The 30-year-old Ebden has seen his ranking peak earlier this month at No. 43. Besides Isner, he’s taken down Sam Querrey, Gilles Simon and Frances Tiafoe on hard courts this year. He has had a decent record in the Georgia capital.

But, that won’t help him much against the big Isner serve and what amounts to a home crowd. Isner in straight sets.

Ryan Harrison vs. Cameron Norrie

The ever-perplexing Harrison comes into the tournament ranked No. 53, having hit his best ever a year ago at No. 40. Over the past 18 months he has won one tournament – 2017 Memphis – and reached the final last year here in Atlanta and in ’18 Brisbane. Considering this run of success, the fact that he has only produced top results at 250 tournaments has slowed his progress. He has won only three Grand Slam matches this year and went without a victory in Indian Wells and Miami. He’s only 26 but the question remains: Will he ever break into the Top 20?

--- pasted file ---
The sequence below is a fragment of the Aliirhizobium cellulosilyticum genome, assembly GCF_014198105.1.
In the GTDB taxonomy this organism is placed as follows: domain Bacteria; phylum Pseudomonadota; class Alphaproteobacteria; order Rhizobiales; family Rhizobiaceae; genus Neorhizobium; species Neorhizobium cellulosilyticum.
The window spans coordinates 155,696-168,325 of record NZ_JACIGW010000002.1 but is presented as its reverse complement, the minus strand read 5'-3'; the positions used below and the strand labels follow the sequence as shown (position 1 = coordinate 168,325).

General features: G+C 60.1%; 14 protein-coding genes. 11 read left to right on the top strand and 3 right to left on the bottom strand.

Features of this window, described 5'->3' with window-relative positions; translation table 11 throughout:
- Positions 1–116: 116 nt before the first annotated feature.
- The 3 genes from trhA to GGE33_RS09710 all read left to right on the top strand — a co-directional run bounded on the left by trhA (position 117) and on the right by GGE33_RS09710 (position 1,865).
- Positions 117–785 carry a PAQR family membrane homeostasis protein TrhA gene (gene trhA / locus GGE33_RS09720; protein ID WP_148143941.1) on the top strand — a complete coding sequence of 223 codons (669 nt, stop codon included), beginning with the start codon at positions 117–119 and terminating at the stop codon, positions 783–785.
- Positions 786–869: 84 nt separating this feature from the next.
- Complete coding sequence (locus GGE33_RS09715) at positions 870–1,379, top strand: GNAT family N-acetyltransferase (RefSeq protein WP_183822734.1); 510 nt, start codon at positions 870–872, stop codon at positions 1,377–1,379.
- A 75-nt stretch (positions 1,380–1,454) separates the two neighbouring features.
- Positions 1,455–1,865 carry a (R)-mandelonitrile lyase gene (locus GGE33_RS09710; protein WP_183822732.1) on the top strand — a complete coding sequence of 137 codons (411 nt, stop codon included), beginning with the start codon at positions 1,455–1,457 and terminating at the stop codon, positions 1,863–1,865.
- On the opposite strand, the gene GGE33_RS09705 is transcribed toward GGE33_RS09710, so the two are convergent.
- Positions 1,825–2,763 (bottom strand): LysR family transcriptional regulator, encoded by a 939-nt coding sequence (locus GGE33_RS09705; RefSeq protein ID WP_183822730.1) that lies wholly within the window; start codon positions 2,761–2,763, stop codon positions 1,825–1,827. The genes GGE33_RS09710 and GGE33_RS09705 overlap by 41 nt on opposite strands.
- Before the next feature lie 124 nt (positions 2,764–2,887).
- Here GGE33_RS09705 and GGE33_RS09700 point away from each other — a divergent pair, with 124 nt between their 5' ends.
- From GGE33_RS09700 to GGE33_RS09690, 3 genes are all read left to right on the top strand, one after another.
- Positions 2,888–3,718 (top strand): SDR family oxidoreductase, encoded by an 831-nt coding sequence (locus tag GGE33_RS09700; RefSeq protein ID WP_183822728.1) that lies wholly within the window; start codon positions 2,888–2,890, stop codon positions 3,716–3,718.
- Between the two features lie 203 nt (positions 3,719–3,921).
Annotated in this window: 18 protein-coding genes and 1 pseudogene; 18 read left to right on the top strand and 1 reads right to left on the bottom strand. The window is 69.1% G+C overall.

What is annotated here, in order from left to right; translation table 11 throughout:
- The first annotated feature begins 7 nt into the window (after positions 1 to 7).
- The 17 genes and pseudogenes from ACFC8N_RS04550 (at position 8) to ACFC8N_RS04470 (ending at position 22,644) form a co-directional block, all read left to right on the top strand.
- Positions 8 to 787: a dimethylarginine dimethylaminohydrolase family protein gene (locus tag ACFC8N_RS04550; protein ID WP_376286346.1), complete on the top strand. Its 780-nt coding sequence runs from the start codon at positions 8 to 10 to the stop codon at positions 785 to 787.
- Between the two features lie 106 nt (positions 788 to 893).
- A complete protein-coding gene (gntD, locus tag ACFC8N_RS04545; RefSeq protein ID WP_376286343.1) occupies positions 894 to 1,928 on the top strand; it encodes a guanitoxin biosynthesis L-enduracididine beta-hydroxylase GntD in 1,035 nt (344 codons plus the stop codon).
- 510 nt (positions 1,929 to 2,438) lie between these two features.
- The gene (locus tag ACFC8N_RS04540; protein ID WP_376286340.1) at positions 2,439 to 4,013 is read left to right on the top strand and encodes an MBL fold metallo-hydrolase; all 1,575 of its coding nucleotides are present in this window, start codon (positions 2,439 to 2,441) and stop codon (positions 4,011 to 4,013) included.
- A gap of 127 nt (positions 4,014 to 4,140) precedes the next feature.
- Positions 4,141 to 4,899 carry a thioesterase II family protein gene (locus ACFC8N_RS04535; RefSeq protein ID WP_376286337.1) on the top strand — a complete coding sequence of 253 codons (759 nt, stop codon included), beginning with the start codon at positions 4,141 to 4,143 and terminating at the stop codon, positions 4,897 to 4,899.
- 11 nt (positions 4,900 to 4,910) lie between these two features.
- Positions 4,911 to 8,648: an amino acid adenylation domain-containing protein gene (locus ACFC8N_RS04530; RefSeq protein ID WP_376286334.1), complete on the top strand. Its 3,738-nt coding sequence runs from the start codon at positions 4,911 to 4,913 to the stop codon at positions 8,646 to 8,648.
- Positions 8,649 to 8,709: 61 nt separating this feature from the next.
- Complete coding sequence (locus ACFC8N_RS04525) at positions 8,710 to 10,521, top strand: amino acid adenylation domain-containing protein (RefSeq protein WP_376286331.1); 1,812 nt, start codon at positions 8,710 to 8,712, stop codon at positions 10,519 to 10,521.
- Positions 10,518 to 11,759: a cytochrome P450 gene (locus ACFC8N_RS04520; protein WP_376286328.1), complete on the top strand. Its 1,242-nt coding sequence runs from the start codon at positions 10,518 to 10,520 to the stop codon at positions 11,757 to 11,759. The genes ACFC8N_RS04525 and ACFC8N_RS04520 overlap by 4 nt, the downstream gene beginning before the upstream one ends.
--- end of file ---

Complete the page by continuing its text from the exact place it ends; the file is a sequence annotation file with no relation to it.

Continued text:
Norrie may not have Harrison’s pedigree but he is on the way up. A year ago he was No. 275; now he’s at a career high of No. 73. The Brit (but with long-time New Zealand roots) has 2018 wins over Isner and Robin Haase … along with Harrison’s younger brother, Christian. His left-handed game can give Ryan some issues but Harrison has experience here.

Harrison had to dig deep to overcome Hyeon Chung in the quarters. Figure Harrison will have to fight again and we see him winning in three sets.

Third time lucky for Anderson?

Kevin Anderson earned himself a legion of new fans after winning the hearts and minds of the tennis world during Wimbledon. It was Anderson’s semi-final showdown with John Isner that caught the world’s attention as the two giants slugged it out for over six and a half hours, which made it the longest Grand Slam semifinal of all time.

In the end, Anderson would prevail in this marathon encounter but it was his performance to the media directly afterwards that earned him the most respect from onlookers. The exhausted South African refused to celebrate and rather decided to sympathise with Isner after a duel where Anderson said, “At the end, you feel like this is a draw.”

It was a classy interview that Anderson gave and was a great advert for sportsmanship in tennis. Sadly, for the humble and hardworking South African, it wasn’t to be in the final as Novak Djokovic beat him in straight sets to claim his fourth Wimbledon title. Losing to the Serb would be his second Grand Slam final defeat in a year after going down to Rafael Nadal at the US Open final in 2017.